Apr 13 2011

Proposed Lease Accounting Update

April 13, 2011 Update

The Boards have met a number of times over the last eight weeks to discuss some of the more controversial issues that are contained in the exposure draft on proposed changes to lease accounting. Here are the more important tentative conclusions that have been reached:

  • The definition of the lease term has now tentatively been revised to include only optional periods where there is a significant economic incentive for the lessee to extend the lease. This replaces the concept where the lease term would have been based upon “the longest possible term that is more likely than not to occur”. In many cases, this will result in shorter term leases for accounting purposes and is much more in line with current lease accounting guidance. However, “significant economic incentive” is highly subjective terminology and can be difficult to implement. In addition, this determination will have to be reassessed over the term of the lease based upon any changing facts or circumstances.
  • Variable lease payments included in lease related assets and liabilities have now tentatively been revised to include lease payments that depend upon a rate or index, those where the variability lacks commercial substance or those that meet a high recognition threshold, such as reasonably certain. The original proposal was to include variable payments based upon a probability-weighted expected outcome approach. Although the change should certainly result in a lower calculation for lease related assets and liabilities, there is still considerable subjectivity and complexity for users to consider in the guidance as tentatively revised.
  • The ability to separate lease and non-lease components has been revised so that it will be much easier to exclude executory costs, such as insurance, maintenance and taxes from the lease payment component. Previously, in order to exclude such costs, the costs would have had to have been considered as distinct costs, a determination which many respondents considered difficult to achieve. Although this revision does not remove all the subjectivity surrounding the accounting for executory costs, it is a very significant revision to the original proposal.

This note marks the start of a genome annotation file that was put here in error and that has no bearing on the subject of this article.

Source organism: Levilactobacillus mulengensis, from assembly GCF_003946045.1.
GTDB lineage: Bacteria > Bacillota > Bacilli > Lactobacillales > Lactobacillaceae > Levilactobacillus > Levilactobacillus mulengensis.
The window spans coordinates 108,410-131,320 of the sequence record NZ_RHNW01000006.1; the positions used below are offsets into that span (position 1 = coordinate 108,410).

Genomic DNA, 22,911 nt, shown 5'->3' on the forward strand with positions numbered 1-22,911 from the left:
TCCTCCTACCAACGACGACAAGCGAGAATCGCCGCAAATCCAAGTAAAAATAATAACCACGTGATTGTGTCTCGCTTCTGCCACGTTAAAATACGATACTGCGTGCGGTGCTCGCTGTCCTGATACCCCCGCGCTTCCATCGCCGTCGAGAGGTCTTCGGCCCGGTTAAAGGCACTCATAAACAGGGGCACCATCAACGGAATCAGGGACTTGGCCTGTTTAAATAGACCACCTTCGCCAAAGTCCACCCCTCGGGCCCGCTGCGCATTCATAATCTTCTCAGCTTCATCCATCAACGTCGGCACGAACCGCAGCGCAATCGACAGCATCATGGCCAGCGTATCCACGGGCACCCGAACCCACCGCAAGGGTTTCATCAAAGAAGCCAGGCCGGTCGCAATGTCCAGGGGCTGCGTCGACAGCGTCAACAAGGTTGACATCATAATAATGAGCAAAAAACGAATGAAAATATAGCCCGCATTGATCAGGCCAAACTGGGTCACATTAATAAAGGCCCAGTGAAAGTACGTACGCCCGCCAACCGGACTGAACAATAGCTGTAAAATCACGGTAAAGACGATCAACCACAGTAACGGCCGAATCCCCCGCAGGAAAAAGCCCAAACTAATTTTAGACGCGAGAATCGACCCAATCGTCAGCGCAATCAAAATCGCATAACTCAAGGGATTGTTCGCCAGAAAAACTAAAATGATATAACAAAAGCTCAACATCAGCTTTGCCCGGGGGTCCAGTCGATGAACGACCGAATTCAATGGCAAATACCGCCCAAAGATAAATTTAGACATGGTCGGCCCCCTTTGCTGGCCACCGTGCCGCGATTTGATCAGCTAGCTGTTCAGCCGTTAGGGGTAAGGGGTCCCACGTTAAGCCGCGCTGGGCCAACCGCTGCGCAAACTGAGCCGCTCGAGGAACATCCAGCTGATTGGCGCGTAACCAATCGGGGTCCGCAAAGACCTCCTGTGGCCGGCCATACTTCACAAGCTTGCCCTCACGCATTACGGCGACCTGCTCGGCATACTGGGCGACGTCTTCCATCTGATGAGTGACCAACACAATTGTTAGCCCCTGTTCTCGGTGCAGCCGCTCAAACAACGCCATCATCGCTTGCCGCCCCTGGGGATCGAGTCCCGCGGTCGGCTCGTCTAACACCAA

• Short term leases (those with a maximum term of 12 months) would be allowed to be accounted for under current accounting guidance for operating leases.  These short term leases would be kept “off balance sheet” and lease income and expense would be recognized on a straight line basis. Although this revision is helpful, it should not have a significant impact on the typical real estate lease.
  • Amounts recognized for lease accounting and the related discount rate to be utilized in the calculations should be determined as of the commencement date of the lease. Previously there was some concern and confusion about the distinction between the lease inception date and the lease commencement date.

The Boards continue to deliberate a number of other issues related to the exposure draft and we will continue to keep you updated on the tentative conclusions that are being reached.